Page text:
Written by Evan Rytlewski
For legacy musicians in their late-career phrase, there’s a common track to follow. Maybe it’s an album that incentivizes low risk/low reward, a real back-to-basics outing, or a tasteful covers collection followed by some meditations on aging that lead to predetermined takeaways, that sort of thing. But so long as they’re willing to settle for good-enough, everybody wins: The artist keeps creating, Rolling Stone tosses them an extra star as a thank you for their service, and fans get a chance to hear the old hits on tour.
David Byrne isn’t playing along. Rather than subtly downplaying expectations for his latest project, he’s actively drummed them by billing American Utopia as his first solo album in 14 years (technically true, but he’s made plenty of collaborative albums in the interim). More dramatically, he announced it in conjunction with a huge tour behind what he’s called “the most ambitious show I’ve done since the shows that were filmed for Stop Making Sense.” He’s all but daring audiences to compare American Utopia to his Talking Heads heyday, a comparison that doesn’t flatter even his best solo albums—and American Utopia, to be clear, is not one of his best albums. Nonetheless, with his latest, Byrne does what so few of his peers will: He takes some actual risks.
It’s hard to determine how much goodwill that affords him. Beyond American Utopia’s rictus optimism—Byrne’s method of pushing back against the cynical politics of the moment—the album has plenty to commend: It’s bright, daring, and open-hearted, the work of an artist who has thrown himself into his work absolutely. Yet, almost as often, it’s clumsy or gaudy, if not outright grating. It takes less than a minute to realize you’re in store for a rough ride, when the swooning, mannerly “I Dance Like This” is upended by a robotic breakdown—a throwback to a very 1980s notion of coolness that scans as hopelessly dated today.
That’s just the first of American Utopia’s many losing gambits. Byrne has often flirted with silliness as an aesthetic, but the wonky sound effects on “It’s Not Dark Up Here” cross the line into brazen dopiness. Even less tasteful than his indiscriminate knob-twisting is his wordplay. “The brain of a chicken and the dick of a donkey,” Byrne croons on “Every Day Is a Miracle,” a potentially infectious Caribbean party-starter that’s undone by one lyrical face-plant after another. “The pope don’t mean shit to a dog,” he observes on that same song (which, amazingly, is immediately followed by another song about the cognitive limitations of a dog). Despite his reputation as one of rock’s great thinkers, Byrne has never sounded more like a stoned teenager staring at the clouds and spit-balling deep thoughts about the universe.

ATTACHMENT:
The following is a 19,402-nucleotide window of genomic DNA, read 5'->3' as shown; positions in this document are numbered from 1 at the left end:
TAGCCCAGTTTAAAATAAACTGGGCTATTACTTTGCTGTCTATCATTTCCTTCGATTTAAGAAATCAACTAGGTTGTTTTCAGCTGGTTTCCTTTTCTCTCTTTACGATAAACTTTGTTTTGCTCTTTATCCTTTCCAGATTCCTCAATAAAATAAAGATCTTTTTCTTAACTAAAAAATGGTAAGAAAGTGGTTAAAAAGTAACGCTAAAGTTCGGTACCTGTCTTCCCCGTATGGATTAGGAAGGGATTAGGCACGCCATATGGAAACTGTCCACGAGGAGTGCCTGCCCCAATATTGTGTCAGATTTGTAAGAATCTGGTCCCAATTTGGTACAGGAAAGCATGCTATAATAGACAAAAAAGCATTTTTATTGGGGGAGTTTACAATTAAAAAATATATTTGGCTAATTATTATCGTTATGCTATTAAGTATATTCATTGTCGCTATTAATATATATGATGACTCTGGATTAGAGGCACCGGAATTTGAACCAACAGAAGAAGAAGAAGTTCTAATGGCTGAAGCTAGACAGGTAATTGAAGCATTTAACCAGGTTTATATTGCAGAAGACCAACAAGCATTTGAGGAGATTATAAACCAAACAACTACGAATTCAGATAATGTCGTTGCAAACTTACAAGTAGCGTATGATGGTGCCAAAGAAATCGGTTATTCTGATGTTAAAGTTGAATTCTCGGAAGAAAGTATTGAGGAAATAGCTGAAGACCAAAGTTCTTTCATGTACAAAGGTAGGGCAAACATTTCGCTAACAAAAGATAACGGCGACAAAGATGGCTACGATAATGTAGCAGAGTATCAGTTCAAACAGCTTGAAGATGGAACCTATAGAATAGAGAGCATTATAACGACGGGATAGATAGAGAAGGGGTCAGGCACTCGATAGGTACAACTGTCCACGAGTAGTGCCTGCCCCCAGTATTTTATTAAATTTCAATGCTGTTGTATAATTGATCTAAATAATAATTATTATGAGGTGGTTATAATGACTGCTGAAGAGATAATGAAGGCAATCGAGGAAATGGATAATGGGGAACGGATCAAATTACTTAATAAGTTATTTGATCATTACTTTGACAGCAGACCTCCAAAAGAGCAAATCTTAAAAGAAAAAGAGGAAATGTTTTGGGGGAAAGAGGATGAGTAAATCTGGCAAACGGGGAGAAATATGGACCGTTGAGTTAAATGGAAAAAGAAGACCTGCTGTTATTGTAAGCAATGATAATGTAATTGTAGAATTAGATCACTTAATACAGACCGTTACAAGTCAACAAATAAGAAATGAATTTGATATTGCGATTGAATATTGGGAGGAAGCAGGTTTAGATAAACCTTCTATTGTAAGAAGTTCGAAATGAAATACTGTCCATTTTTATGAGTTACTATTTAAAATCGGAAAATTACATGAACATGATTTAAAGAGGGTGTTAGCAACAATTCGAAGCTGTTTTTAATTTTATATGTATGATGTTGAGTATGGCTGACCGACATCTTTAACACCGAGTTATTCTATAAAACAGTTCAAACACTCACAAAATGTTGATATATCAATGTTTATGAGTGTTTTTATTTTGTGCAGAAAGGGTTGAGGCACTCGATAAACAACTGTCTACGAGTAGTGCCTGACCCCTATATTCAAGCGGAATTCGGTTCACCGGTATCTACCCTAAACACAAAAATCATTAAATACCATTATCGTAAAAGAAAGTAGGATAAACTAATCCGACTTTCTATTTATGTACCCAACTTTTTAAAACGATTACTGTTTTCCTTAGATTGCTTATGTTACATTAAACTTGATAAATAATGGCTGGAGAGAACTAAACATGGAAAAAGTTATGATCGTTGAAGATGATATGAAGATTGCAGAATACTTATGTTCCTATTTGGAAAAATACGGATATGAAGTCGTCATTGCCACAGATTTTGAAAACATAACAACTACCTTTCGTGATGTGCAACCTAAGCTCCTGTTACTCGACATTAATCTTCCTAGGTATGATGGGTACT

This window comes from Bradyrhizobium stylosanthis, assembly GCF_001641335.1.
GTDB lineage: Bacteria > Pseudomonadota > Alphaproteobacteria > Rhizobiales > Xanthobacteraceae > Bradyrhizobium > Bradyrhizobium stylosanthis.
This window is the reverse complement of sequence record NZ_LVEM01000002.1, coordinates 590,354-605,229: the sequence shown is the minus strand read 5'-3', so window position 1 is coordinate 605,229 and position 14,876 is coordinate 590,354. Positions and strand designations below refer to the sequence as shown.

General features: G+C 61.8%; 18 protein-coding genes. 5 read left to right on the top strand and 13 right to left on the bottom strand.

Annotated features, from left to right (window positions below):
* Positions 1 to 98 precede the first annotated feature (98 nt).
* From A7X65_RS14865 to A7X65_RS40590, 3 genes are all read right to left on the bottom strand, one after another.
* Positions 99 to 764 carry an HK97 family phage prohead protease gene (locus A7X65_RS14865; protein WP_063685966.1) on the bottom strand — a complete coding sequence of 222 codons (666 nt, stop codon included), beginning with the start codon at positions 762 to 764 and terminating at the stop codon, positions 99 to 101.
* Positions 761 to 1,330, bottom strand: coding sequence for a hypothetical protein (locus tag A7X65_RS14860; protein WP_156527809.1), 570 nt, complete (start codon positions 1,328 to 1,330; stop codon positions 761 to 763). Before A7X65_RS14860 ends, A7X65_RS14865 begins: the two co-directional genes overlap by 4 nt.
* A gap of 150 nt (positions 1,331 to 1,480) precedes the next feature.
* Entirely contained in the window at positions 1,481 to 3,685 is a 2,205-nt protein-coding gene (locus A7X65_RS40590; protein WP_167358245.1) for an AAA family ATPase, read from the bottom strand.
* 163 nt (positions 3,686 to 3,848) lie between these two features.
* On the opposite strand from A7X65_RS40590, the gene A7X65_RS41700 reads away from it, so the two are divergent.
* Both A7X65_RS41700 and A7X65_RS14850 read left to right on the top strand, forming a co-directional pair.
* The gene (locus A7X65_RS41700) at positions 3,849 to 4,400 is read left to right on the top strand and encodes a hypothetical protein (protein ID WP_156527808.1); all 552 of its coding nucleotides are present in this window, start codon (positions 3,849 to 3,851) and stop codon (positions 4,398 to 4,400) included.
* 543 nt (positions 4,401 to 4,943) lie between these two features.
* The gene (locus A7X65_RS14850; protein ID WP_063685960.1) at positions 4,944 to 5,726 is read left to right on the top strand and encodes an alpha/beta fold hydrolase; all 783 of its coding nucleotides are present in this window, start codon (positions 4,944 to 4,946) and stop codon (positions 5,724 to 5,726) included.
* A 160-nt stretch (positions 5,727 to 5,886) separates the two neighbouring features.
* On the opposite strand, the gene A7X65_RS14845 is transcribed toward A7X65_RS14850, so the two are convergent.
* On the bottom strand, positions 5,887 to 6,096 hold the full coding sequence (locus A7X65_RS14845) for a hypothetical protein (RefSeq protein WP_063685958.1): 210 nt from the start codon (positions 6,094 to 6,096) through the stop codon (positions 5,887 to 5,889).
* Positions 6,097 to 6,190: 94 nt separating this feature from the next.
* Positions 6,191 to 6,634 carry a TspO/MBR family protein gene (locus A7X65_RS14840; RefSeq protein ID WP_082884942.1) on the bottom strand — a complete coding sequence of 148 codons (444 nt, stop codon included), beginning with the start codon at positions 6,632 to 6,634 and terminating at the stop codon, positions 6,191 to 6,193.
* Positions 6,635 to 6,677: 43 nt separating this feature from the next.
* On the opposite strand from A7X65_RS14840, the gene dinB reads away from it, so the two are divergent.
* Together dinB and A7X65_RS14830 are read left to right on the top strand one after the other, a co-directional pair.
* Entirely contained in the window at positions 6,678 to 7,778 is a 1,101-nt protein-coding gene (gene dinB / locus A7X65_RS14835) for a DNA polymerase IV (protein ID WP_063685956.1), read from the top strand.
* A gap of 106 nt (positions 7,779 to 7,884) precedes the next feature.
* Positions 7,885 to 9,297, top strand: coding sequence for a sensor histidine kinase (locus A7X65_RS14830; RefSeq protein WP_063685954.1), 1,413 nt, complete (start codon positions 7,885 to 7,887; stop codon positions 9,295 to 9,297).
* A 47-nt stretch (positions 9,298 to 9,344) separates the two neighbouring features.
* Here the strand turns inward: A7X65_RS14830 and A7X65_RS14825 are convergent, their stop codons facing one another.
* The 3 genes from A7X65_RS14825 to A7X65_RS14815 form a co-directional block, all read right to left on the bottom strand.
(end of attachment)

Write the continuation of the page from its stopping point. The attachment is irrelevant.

And yet despite its many misfires—including a truly unfortunate pun on the word “duty” in that dog song—American Utopia manages two unblemished triumphs in its final stretch. “Doing the Right Thing” builds from a twitchy tempo and suave string accompaniment to the album’s greatest thrill, a surprise blast of proggy synths that completely eviscerates the song, a musical ambush on par with Jerry Harrison’s extraterrestrial keyboard abduction on “Stay Hungry” four decades ago. Even better is “Everybody’s Coming to My House,” an absolute jam and Byrne’s sharpest satire of the suburban dream since “Once in a Lifetime.” Here, everything that might have blown up in his face elsewhere on the album pays off beautifully: the overheated post-punk guitars, feverish art-rock horns, and wily drum breaks. He even pulls off a dubby breakdown. These are the kinds of highs a master can achieve when they rediscover a moment of unknown inspiration. It’s just a shame they’re tucked away on an album that’s otherwise littered with cautionary tales.